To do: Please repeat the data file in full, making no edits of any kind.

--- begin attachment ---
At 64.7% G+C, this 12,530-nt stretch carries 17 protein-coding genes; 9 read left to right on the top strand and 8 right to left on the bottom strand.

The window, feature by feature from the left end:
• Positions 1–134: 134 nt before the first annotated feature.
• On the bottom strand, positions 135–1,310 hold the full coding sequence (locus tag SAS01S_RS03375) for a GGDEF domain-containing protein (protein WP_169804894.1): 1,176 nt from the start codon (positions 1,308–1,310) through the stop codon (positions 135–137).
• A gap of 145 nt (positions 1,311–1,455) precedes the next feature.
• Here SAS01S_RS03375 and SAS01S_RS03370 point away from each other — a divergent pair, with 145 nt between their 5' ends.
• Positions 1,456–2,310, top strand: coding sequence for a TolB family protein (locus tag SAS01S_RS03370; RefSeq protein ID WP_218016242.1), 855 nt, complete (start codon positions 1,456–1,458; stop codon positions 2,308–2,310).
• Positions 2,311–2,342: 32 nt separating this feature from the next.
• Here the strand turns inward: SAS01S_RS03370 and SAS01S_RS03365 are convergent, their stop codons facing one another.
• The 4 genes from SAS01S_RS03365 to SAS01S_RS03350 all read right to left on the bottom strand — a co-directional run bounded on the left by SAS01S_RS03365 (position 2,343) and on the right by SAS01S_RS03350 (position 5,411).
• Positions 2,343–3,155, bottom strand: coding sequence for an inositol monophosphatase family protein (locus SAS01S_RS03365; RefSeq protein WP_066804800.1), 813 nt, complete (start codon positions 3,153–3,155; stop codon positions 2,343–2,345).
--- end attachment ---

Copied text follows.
At 64.7% G+C, this 12,530-nt stretch carries 17 protein-coding genes; 9 read left to right on the top strand and 8 right to left on the bottom strand.

The window, feature by feature from the left end:
• Positions 1–134: 134 nt before the first annotated feature.
• On the bottom strand, positions 135–1,310 hold the full coding sequence (locus tag SAS01S_RS03375) for a GGDEF domain-containing protein (protein WP_169804894.1): 1,176 nt from the start codon (positions 1,308–1,310) through the stop codon (positions 135–137).
• A gap of 145 nt (positions 1,311–1,455) precedes the next feature.
• Here SAS01S_RS03375 and SAS01S_RS03370 point away from each other — a divergent pair, with 145 nt between their 5' ends.
• Positions 1,456–2,310, top strand: coding sequence for a TolB family protein (locus tag SAS01S_RS03370; RefSeq protein ID WP_218016242.1), 855 nt, complete (start codon positions 1,456–1,458; stop codon positions 2,308–2,310).
• Positions 2,311–2,342: 32 nt separating this feature from the next.
• Here the strand turns inward: SAS01S_RS03370 and SAS01S_RS03365 are convergent, their stop codons facing one another.
• The 4 genes from SAS01S_RS03365 to SAS01S_RS03350 all read right to left on the bottom strand — a co-directional run bounded on the left by SAS01S_RS03365 (position 2,343) and on the right by SAS01S_RS03350 (position 5,411).
• Positions 2,343–3,155, bottom strand: coding sequence for an inositol monophosphatase family protein (locus SAS01S_RS03365; RefSeq protein WP_066804800.1), 813 nt, complete (start codon positions 3,153–3,155; stop codon positions 2,343–2,345).